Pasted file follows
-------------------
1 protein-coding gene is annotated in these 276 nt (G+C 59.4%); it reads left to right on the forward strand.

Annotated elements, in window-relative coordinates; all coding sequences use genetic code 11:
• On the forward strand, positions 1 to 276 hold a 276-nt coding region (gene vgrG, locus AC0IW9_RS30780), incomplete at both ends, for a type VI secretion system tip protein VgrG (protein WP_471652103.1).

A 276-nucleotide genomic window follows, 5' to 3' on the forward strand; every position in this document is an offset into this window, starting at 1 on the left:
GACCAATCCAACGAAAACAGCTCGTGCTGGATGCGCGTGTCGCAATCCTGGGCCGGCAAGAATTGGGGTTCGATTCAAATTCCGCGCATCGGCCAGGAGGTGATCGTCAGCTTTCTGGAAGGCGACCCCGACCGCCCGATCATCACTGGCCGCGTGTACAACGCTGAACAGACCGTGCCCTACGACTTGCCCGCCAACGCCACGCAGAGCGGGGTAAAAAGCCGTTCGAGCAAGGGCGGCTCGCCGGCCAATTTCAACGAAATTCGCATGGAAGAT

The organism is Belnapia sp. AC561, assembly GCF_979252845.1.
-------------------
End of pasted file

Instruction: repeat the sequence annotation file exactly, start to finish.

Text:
1 protein-coding gene is annotated in these 276 nt (G+C 59.4%); it reads left to right on the forward strand.

Annotated elements, in window-relative coordinates; all coding sequences use genetic code 11:
• On the forward strand, positions 1 to 276 hold a 276-nt coding region (gene vgrG, locus AC0IW9_RS30780), incomplete at both ends, for a type VI secretion system tip protein VgrG (protein WP_471652103.1).

A 276-nucleotide genomic window follows, 5' to 3' on the forward strand; every position in this document is an offset into this window, starting at 1 on the left:
GACCAATCCAACGAAAACAGCTCGTGCTGGATGCGCGTGTCGCAATCCTGGGCCGGCAAGAATTGGGGTTCGATTCAAATTCCGCGCATCGGCCAGGAGGTGATCGTCAGCTTTCTGGAAGGCGACCCCGACCGCCCGATCATCACTGGCCGCGTGTACAACGCTGAACAGACCGTGCCCTACGACTTGCCCGCCAACGCCACGCAGAGCGGGGTAAAAAGCCGTTCGAGCAAGGGCGGCTCGCCGGCCAATTTCAACGAAATTCGCATGGAAGAT

The organism is Belnapia sp. AC561, assembly GCF_979252845.1.